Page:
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I have watched TCM from its beginning days, and was frankly worried that the tenor of the network would change with the passing of Robert Osborne. This course on Hitchcock reminded me that I am far from alone in adoring old films. Your video lectures, Drs. Richards and Gehrig , have been so interesting and informative. They were worth taking the entire program. I am a technological dinosaur and have never engaged in social media. However, the videos and daily doses have taught me what to like and look for in film, and for that I am grateful. I was able to enter posts on them except for week 4, during which I was far too busy. I have learned how to view cinema and get the most out of it because of this enriching series. Thanks to all those whose posts I sincerely enjoyed. I have a long way to go to catch up with all of you.

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Hitchcock collaborators in 2017 - interesting question! I agree with many who have already mentioned Sharon Stone would be certainly be inducted into the Hitchcock Blonde club. Also Nicole Kidman and Naomi Watts. Tom Hanks and George Clooney are this generation's Jimmy Stewart and Cary Grant, respectively. But I sincerely hope that he would take interest in new talent rather than recasting the same archetypes over and over.

 

Composers - Hans ZImmer, Howard Shore, Danny Elfman

 

Editors - Thelma Schoonmaker, Michael Kahn

 

 

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Of directors, Tim Burton immediately came to my mind because of the quirky, often dark and humorous approach to his films. I caught a quick glimpse of many others that share this thought too.

His films are visual like Hitch's.

For the cool blonde it would have to be Nicole Kidman - intelligent, classy and sometimes mysterious. Now, if your "everyman" could be an "everywoman" I would vote for the clever Emma Thompson. Wouldn't she be delightful as the mistaken identity person running from the villains but seeking the MacGuffin! Helen Mirren would make a superb Hitchcock villainess.

For the leading man: Hanks is today's Jimmy Stewart for sure. Mark Wahlberg could also be that perfect everyman caught in something dangerous purely by chance. Johnny Depp could be your Bruno-esque villain. And how about Daniel Craig as today's Cary Grant. Clooney would be good as well but love the accent. Oh - and I heard he retired - but Daniel Day-Lewis as a villain. he could be evil with a smile on his face very easily.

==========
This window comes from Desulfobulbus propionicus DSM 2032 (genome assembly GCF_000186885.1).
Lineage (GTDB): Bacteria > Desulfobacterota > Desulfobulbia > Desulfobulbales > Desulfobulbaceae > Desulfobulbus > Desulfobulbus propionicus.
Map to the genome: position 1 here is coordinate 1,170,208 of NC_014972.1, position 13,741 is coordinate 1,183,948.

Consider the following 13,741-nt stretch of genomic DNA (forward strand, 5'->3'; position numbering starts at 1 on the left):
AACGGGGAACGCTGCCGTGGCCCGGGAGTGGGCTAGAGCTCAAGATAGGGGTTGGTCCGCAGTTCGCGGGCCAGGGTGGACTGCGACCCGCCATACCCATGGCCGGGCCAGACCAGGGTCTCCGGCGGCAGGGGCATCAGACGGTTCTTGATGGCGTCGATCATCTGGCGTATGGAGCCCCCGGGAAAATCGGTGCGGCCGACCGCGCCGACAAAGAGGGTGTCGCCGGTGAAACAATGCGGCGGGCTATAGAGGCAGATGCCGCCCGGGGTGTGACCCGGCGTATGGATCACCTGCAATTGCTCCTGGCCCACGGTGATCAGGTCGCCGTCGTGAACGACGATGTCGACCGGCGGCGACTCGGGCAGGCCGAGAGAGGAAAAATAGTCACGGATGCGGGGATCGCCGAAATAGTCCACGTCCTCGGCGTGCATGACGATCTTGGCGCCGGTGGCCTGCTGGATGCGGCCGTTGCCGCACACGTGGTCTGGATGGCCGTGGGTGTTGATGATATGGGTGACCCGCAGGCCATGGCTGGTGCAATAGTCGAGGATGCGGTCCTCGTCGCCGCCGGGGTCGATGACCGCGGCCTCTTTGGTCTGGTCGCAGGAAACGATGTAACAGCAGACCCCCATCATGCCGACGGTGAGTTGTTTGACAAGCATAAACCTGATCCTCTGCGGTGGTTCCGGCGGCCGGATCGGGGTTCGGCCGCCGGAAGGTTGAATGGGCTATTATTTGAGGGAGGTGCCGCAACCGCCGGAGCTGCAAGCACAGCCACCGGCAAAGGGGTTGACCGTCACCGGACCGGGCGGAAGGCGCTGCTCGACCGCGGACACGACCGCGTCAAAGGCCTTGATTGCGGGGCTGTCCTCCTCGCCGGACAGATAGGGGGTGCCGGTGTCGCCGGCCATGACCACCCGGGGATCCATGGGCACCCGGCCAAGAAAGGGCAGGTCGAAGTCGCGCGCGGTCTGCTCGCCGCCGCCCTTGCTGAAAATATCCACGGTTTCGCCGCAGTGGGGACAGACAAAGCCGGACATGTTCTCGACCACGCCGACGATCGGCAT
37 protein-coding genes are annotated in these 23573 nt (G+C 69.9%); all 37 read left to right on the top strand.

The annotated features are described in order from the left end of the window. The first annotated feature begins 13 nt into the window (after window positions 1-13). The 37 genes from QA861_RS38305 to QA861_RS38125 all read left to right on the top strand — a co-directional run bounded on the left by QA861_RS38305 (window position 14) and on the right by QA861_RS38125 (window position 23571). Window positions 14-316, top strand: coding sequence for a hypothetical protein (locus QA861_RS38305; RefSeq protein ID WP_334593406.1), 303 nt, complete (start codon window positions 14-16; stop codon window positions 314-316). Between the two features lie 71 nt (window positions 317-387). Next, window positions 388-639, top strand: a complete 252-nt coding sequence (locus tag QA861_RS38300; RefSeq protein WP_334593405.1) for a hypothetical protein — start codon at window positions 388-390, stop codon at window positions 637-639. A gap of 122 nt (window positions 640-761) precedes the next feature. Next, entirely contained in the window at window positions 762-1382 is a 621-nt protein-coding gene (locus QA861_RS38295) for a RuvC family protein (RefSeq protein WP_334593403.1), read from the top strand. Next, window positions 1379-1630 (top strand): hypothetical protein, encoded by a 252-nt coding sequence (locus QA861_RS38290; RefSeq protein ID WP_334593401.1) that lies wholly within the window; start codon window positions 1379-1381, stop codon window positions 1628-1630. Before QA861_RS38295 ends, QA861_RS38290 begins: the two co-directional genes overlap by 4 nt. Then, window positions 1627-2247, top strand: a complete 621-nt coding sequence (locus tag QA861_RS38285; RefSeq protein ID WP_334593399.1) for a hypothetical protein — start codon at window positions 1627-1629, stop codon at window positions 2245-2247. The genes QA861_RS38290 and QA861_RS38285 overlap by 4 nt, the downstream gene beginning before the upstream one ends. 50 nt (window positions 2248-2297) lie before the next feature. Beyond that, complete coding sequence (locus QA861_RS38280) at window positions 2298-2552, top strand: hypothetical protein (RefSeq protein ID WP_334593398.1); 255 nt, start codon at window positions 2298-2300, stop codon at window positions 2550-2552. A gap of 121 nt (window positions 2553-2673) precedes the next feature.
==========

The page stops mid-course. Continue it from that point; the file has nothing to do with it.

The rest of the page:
Don't know enough about editors - I'll try and pay more attention now - so I'll let that be.

Composer - I'm going to through out a wacky suggestion: Paul McCartney. He's done a few. He's touched on many types of music, some haunting (Yesterday and Blackbird) and definitely memorable (too many to mention). Especially if the movie was set in the UK - that's his home and his peeps and he would know how to turn that into an orchestral piece. Also - very commercially successful.

Costume designer - how about Anna Robbins (Downton Abbey) or Michele Clapton (Game of Thrones and The Crown) - attention to detail that brings your further into a drama.

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Writers - Ethan and Joel Coen, Quentin Tarantino, Dennis Lehane

Actress - Charlize Theron

Actors - Leo Dicaprio, Cristof Waltz, Tom Hardy

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I don't wish to even try and place my finger on the Edith Head or Bernard Hermann's of today, but I liked some of what I read from others including Sharon Stone as a blond femme fatale or otherwise.

 

Also liked someone saying David Lynch. It doesn't limit the selection in terms of just direction which obviously would fall on Hitch himself, but Lynch is a highly skilled and inventive sound designer. In my opinion his integration of sounds and music is top of the heap.

 

I'd also be interested to see how Hitch would adapt to the CG of today but it's allot of speculation to throw good crafts people in such places unless you are simply looking at the highest paid crafts folk already working in the biz. It's pretty much a grab the best like Spielberg has successfully done for decades now.

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I think that Stephen King would make a GREAT collaborator for Hitch! The works of Stephen King are a PERFECT FIT with Hitchcock you can literally see the headlines...THE MASTER OF MACABRE MEETS THE MASTER OF SUSPENSE!!! Who wouldn't want to plunk down their last dollar to buy that movie ticket.

Much as I enjoy reading Stephen King--I agree, the idea sounds delicious--I don't think such a fantasy would have worked.  Hitchcock had very little interest in making faithful adaptations of novels.  King has been very vocal in his unhappiness when directors stray from the original work when adapting his novels (i.e. Kubrick's version of The Shining). Oh well. <sigh>

 

How about Thomas Harris?